"Right now, this is not serious," Cramer told "Squawk on the Street." "I'm waiting for something serious to hit my way."
But for now, that's not happening, Cramer said, arguing President Donald Trump has the upper hand. "The president is saying, 'You know what guys [China] ... we got more staying power than you, particularly with your stock market collapse.'"
While the Dow Jones industrial average was off more than 300 points, or about 1.3 percent, in early Tuesday trading, the carnage in China was far worse.
"There were 1,000 stocks that were down 10 percent in China. Is that good for the Chinese? Are they sitting there saying, 'Let's have a real [trade war], bring it on?' No. They're going to have to support a lot of stock. It costs them a fortune," Cramer said.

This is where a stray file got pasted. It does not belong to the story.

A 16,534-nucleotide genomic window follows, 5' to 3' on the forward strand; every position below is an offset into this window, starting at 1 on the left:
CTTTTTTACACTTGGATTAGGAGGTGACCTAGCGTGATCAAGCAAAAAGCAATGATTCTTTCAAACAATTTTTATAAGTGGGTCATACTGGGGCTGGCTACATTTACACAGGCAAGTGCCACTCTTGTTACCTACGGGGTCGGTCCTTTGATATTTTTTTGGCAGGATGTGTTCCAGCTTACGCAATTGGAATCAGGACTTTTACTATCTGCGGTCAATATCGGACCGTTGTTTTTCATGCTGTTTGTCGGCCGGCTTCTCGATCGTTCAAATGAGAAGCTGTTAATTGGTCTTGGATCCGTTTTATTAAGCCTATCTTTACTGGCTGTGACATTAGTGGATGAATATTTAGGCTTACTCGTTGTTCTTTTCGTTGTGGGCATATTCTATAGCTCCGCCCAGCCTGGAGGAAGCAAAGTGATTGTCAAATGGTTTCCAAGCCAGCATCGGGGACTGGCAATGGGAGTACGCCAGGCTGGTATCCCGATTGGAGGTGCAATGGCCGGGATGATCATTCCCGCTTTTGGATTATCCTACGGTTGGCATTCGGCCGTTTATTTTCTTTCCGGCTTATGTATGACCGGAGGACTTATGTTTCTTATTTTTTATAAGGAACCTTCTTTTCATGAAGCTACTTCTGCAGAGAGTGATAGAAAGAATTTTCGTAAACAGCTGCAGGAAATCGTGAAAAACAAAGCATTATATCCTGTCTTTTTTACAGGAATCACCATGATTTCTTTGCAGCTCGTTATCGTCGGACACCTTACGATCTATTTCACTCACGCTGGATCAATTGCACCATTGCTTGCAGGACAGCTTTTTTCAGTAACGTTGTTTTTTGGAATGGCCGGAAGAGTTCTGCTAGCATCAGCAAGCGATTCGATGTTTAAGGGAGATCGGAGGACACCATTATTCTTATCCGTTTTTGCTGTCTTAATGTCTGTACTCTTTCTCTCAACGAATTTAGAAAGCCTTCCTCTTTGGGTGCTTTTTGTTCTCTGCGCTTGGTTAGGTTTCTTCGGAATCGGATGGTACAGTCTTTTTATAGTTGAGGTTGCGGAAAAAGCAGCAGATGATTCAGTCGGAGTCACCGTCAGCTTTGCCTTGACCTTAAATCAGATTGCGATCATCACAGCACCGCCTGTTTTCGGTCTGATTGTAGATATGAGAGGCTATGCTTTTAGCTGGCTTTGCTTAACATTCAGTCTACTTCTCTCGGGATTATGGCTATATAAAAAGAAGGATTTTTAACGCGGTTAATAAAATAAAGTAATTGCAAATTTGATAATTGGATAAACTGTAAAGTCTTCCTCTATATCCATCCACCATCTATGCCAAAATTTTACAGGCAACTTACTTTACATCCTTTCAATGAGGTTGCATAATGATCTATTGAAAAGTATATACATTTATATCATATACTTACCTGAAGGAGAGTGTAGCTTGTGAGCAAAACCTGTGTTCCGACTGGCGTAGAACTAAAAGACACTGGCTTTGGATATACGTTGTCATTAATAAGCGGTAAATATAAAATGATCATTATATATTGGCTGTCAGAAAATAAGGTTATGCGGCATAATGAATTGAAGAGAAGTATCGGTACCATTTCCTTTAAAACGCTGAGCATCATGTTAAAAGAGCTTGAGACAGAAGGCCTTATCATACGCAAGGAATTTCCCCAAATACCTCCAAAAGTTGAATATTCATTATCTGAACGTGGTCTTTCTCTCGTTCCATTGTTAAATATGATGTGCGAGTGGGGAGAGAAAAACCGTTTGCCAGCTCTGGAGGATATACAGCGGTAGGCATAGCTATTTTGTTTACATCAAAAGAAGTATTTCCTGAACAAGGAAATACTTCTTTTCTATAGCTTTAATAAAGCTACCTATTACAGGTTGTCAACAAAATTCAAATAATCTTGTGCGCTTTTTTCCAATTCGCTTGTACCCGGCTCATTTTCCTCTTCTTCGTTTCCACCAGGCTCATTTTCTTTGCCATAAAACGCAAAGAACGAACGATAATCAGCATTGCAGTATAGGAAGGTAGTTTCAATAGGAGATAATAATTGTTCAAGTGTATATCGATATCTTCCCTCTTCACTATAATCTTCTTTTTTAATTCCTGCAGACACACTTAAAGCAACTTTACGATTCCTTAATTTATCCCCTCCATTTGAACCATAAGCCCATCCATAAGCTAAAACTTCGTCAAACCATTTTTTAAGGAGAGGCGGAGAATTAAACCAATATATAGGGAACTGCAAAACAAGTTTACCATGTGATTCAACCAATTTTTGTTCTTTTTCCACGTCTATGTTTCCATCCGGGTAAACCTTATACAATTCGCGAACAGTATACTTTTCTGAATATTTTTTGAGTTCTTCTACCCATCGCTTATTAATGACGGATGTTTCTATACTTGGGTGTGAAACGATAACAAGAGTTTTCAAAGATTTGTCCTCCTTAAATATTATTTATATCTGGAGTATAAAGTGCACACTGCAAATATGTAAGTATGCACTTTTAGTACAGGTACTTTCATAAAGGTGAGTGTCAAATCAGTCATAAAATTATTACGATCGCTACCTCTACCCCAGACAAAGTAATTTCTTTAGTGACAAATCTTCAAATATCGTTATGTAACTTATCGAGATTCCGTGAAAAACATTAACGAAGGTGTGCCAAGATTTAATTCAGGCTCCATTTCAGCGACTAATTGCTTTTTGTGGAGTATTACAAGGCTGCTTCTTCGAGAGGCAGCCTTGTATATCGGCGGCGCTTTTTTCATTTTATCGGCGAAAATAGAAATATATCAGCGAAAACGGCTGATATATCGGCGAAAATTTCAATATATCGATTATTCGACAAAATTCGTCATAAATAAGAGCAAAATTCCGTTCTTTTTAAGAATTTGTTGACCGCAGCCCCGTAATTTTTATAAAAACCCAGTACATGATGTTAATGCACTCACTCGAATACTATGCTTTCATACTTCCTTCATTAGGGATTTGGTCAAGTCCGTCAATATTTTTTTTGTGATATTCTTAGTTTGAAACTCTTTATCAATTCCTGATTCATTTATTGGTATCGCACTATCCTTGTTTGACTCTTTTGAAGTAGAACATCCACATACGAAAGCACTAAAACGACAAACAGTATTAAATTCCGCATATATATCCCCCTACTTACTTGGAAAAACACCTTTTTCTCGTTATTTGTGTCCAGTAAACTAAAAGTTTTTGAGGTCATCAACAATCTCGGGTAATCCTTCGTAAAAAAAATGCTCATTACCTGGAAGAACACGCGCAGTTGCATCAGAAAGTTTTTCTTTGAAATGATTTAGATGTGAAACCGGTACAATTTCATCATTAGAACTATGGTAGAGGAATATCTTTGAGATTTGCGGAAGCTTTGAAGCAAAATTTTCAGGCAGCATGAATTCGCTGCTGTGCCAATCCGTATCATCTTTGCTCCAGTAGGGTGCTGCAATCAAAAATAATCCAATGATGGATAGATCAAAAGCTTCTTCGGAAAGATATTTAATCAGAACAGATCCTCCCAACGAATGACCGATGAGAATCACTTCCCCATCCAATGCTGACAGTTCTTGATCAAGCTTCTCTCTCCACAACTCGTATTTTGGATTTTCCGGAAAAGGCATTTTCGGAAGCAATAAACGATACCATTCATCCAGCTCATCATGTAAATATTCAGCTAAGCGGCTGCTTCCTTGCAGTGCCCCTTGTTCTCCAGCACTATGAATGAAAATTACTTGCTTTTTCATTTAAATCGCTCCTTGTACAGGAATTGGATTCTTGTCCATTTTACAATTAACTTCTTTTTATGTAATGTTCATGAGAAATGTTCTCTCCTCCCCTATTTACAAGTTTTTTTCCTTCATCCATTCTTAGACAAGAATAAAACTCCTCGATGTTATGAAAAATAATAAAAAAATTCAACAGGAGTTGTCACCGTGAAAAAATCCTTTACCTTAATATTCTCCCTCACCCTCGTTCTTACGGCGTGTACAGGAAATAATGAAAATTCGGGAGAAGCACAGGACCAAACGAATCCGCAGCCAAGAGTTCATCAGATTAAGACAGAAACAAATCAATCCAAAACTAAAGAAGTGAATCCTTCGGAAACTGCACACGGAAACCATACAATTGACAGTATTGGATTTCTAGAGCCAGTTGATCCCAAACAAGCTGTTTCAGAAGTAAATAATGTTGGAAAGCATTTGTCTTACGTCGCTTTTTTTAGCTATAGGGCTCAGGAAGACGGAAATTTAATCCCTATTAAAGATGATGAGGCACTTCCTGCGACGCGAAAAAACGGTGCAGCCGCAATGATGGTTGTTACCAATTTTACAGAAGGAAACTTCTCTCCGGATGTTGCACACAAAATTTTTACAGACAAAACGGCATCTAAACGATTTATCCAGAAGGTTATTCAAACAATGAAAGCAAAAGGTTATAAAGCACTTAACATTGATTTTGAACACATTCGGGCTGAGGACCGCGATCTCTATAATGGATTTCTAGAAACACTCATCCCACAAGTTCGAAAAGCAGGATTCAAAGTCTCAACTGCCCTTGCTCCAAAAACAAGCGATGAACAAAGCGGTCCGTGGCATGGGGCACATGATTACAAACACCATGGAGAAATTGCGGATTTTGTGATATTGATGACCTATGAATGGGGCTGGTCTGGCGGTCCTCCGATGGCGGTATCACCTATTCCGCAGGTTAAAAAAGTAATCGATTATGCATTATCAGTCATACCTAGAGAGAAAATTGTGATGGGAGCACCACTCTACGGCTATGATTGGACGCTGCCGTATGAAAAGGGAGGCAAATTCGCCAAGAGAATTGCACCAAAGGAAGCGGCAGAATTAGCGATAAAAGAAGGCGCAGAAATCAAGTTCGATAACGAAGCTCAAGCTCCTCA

The Shanghai and Shenzhen stock markets overnight dropped 3.8 percent and 5.77 percent, respectively, after Trump late Monday asked the U.S. trade representative to identify $200 billion worth of Chinese goods for additional tariffs at a rate of 10 percent.
That would be on top of the 25 percent import tariffs on up to $50 billion of Chinese products that Trump announced Friday. Those tariffs are set to start July 6. Chinese President Xi Jinping's administration has responded with 25 percent tariffs on $34 billion of U.S. goods.
Cramer said, "so what" to the argument that China could also start selling U.S. Treasurys as another way to get back at the U.S. "We could use a little inflection in the yield curve," he added.